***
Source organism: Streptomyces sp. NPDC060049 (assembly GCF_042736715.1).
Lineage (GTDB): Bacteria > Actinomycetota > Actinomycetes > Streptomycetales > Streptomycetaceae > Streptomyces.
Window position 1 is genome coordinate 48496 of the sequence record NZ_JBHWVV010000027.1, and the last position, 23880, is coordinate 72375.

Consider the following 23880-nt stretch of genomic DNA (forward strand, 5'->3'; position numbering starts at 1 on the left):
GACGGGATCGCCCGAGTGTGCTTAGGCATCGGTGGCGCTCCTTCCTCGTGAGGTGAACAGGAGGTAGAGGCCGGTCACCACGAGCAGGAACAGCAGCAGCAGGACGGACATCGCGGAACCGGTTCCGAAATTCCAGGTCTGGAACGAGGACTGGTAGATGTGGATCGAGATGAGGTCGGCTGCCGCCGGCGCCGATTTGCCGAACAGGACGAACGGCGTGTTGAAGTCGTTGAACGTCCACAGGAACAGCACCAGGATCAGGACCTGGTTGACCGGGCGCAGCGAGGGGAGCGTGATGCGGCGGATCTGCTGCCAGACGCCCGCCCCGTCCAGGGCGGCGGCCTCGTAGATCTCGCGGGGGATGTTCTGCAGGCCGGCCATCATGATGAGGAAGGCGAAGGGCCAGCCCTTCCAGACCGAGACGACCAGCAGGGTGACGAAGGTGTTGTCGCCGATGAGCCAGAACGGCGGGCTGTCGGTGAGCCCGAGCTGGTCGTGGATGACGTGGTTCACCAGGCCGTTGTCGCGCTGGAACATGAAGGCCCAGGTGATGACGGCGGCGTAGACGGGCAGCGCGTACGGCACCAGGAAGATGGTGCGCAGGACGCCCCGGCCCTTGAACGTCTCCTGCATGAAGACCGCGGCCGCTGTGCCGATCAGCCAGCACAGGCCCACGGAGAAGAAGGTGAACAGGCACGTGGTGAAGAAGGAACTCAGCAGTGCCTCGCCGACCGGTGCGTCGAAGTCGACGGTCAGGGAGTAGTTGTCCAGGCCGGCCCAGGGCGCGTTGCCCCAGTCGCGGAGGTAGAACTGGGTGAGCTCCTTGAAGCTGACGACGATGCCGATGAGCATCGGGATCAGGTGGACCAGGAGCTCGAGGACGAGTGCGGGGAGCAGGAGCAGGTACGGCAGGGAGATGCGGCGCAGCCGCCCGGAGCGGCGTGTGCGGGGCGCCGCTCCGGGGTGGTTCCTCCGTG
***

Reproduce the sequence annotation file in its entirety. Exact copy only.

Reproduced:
Source organism: Streptomyces sp. NPDC060049 (assembly GCF_042736715.1).
Lineage (GTDB): Bacteria > Actinomycetota > Actinomycetes > Streptomycetales > Streptomycetaceae > Streptomyces.
Window position 1 is genome coordinate 48496 of the sequence record NZ_JBHWVV010000027.1, and the last position, 23880, is coordinate 72375.

Consider the following 23880-nt stretch of genomic DNA (forward strand, 5'->3'; position numbering starts at 1 on the left):
GACGGGATCGCCCGAGTGTGCTTAGGCATCGGTGGCGCTCCTTCCTCGTGAGGTGAACAGGAGGTAGAGGCCGGTCACCACGAGCAGGAACAGCAGCAGCAGGACGGACATCGCGGAACCGGTTCCGAAATTCCAGGTCTGGAACGAGGACTGGTAGATGTGGATCGAGATGAGGTCGGCTGCCGCCGGCGCCGATTTGCCGAACAGGACGAACGGCGTGTTGAAGTCGTTGAACGTCCACAGGAACAGCACCAGGATCAGGACCTGGTTGACCGGGCGCAGCGAGGGGAGCGTGATGCGGCGGATCTGCTGCCAGACGCCCGCCCCGTCCAGGGCGGCGGCCTCGTAGATCTCGCGGGGGATGTTCTGCAGGCCGGCCATCATGATGAGGAAGGCGAAGGGCCAGCCCTTCCAGACCGAGACGACCAGCAGGGTGACGAAGGTGTTGTCGCCGATGAGCCAGAACGGCGGGCTGTCGGTGAGCCCGAGCTGGTCGTGGATGACGTGGTTCACCAGGCCGTTGTCGCGCTGGAACATGAAGGCCCAGGTGATGACGGCGGCGTAGACGGGCAGCGCGTACGGCACCAGGAAGATGGTGCGCAGGACGCCCCGGCCCTTGAACGTCTCCTGCATGAAGACCGCGGCCGCTGTGCCGATCAGCCAGCACAGGCCCACGGAGAAGAAGGTGAACAGGCACGTGGTGAAGAAGGAACTCAGCAGTGCCTCGCCGACCGGTGCGTCGAAGTCGACGGTCAGGGAGTAGTTGTCCAGGCCGGCCCAGGGCGCGTTGCCCCAGTCGCGGAGGTAGAACTGGGTGAGCTCCTTGAAGCTGACGACGATGCCGATGAGCATCGGGATCAGGTGGACCAGGAGCTCGAGGACGAGTGCGGGGAGCAGGAGCAGGTACGGCAGGGAGATGCGGCGCAGCCGCCCGGAGCGGCGTGTGCGGGGCGCCGCTCCGGGGTGGTTCCTCCGTG